In-Group Biass In Groups

1395 Words6 Pages
In-group bias
In-group dynamics are the underlying process that gives rise to a set of norms, roles, relations and common goals that characterise a particular social group. Beliefs within the in-group are based on how individuals in the group see their other members. Research since the 1970’s has found that many group biases are more a function of favouritism towards one’s own group than negative feelings towards other groups. According to Marilyn Brewer, 1991, “ultimately, many forms of discrimination and bias may develop not because out-groups are hated but because positive emotions such as admiration, sympathy and trust are reserved for the in-group”. In Psychology, in-group bias is the tendency of people to favour their own group while
…show more content…
This exists when members of the group credit successes to their personalities, and failures to situational factors. Members of an in-group also tend to think of members of their group as better than outsiders, and they tend to lump outsiders together, while viewing members of the in-group as diverse and unique individuals. This type of error is also associated with the defense mechanism, rationalization. Rationalization protects self-esteem and self-concept so when confronted by success or failure, people tend to attribute achievement to their own qualities and skills while failures are blamed on other people or outside…show more content…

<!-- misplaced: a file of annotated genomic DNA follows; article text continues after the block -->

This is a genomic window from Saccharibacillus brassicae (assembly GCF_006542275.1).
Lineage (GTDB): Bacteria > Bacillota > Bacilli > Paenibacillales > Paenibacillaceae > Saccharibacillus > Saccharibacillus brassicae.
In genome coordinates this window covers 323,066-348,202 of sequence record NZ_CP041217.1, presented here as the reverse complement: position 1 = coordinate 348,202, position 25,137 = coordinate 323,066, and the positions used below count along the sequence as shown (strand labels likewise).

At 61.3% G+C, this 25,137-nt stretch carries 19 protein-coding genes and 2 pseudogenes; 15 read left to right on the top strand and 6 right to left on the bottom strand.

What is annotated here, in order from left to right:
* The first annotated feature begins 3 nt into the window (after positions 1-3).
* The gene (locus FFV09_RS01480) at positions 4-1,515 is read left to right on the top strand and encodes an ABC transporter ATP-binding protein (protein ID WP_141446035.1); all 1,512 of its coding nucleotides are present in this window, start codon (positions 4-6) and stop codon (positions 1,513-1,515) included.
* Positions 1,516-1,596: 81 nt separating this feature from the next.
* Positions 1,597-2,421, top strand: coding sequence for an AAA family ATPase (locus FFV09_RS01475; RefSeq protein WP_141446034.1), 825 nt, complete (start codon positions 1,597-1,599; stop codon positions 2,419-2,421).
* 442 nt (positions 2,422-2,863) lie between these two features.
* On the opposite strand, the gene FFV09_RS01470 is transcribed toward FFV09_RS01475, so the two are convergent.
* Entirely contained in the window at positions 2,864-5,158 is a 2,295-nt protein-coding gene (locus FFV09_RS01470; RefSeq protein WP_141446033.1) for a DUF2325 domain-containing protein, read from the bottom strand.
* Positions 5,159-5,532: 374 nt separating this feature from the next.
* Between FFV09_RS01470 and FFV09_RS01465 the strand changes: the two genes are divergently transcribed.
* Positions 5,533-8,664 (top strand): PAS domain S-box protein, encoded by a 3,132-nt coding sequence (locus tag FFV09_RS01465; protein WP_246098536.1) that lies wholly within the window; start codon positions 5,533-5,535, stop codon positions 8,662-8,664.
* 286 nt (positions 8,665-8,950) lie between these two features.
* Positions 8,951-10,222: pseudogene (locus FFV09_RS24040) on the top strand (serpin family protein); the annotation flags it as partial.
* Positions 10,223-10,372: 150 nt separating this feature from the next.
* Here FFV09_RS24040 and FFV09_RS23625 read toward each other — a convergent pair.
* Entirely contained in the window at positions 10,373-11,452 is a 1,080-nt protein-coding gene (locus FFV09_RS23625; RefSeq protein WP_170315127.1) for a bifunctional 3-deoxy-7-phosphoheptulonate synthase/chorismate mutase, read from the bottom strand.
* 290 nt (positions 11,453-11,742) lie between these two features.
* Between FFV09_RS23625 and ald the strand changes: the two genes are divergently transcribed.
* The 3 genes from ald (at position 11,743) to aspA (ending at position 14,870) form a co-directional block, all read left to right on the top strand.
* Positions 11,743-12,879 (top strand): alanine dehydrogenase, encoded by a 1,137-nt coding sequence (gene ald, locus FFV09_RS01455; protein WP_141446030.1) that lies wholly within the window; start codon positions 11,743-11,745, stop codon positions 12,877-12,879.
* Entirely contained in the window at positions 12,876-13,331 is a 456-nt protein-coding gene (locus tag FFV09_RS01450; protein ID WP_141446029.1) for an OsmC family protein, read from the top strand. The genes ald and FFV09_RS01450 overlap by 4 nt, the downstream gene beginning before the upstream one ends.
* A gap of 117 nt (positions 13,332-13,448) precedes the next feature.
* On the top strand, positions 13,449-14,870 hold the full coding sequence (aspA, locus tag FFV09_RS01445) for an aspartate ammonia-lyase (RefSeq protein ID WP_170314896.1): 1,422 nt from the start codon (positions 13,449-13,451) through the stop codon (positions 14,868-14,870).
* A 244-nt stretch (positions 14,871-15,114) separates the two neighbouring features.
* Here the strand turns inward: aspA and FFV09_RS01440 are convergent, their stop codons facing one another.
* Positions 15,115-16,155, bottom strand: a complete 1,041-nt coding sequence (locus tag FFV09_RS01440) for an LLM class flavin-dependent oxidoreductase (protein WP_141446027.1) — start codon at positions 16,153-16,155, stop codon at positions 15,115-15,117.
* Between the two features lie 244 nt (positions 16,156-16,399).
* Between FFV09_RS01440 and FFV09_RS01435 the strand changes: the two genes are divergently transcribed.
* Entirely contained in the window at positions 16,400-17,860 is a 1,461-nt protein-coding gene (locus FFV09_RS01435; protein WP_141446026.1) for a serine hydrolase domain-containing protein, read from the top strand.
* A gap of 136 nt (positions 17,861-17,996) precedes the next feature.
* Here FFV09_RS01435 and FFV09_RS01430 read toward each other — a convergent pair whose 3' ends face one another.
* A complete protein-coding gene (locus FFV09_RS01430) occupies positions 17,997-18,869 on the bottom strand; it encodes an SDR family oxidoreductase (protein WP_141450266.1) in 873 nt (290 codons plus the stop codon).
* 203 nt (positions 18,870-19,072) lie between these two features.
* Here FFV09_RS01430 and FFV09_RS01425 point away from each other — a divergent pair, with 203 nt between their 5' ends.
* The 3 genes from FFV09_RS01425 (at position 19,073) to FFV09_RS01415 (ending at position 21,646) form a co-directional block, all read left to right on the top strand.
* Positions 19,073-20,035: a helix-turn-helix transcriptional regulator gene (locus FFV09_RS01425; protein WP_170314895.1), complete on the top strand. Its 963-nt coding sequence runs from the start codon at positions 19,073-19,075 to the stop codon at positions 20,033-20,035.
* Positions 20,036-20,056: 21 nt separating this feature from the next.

First, individuals cannot serve as their own control group and test whether they would have received better treatment as a member of more privileged groups (Fiske, 1998). Second, discrimination is easier to detect with aggregated evidence than single cases, because single cases are easy to explain (Crosby, 1984). Third, individuals may deny discrimination to avoid feeling that they are being mistreated by others or that they do not have control over their situation (Ruggerio & Taylor, 1997; Taylor, Wright, Moghaddam, & Lalonde, 1990). As a result of these and other reasons, women and minorities are more likely to perceive discrimination against their group than against themselves personally (Crosby, 1984; Taylor, Wright, & Porter, 1994). To correlate the research on barrier to the removal of discrimination and Lenli’s case study, she might be unable to detect discrimination by the group towards
Open Document